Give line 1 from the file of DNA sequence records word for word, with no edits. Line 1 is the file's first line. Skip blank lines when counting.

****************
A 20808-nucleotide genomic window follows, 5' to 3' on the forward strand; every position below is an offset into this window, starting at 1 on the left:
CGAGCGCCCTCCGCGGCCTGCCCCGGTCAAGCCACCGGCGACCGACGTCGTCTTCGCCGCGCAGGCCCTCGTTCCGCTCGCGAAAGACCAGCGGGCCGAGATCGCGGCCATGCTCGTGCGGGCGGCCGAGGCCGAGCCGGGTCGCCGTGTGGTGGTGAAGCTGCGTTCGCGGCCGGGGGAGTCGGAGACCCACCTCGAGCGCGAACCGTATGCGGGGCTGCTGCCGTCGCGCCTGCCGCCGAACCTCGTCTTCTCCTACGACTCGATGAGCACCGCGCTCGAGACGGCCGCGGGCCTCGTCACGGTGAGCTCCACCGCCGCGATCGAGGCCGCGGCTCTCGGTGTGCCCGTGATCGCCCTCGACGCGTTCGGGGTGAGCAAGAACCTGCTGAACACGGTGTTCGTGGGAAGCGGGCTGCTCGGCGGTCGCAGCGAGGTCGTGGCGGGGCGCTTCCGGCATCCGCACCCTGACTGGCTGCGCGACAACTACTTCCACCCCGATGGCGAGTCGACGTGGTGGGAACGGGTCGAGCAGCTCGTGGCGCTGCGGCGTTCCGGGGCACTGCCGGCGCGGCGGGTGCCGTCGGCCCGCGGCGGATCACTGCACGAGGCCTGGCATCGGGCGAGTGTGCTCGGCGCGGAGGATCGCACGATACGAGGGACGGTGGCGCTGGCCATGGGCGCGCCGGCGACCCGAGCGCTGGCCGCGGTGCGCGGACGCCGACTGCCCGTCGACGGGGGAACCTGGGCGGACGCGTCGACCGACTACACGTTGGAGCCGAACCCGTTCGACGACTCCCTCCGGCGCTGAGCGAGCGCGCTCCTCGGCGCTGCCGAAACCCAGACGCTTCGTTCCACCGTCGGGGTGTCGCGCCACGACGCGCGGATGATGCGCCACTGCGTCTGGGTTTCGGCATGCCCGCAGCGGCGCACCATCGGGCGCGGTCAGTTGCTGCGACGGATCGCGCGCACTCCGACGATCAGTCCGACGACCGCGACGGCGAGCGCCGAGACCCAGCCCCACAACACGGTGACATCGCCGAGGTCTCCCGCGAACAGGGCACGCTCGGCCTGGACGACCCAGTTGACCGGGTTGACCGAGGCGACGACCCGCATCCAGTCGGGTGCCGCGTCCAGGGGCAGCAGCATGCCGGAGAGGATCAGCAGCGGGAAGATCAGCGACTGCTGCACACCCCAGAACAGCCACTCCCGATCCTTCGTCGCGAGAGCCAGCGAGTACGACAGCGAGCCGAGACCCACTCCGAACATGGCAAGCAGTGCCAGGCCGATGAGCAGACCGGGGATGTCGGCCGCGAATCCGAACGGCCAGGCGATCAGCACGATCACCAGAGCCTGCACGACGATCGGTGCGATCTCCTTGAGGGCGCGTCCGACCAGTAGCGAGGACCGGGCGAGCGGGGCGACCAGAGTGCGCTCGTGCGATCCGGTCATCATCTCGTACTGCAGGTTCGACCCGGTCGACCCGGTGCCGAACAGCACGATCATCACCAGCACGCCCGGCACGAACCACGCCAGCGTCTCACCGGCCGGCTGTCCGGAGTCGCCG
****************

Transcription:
A 20808-nucleotide genomic window follows, 5' to 3' on the forward strand; every position below is an offset into this window, starting at 1 on the left: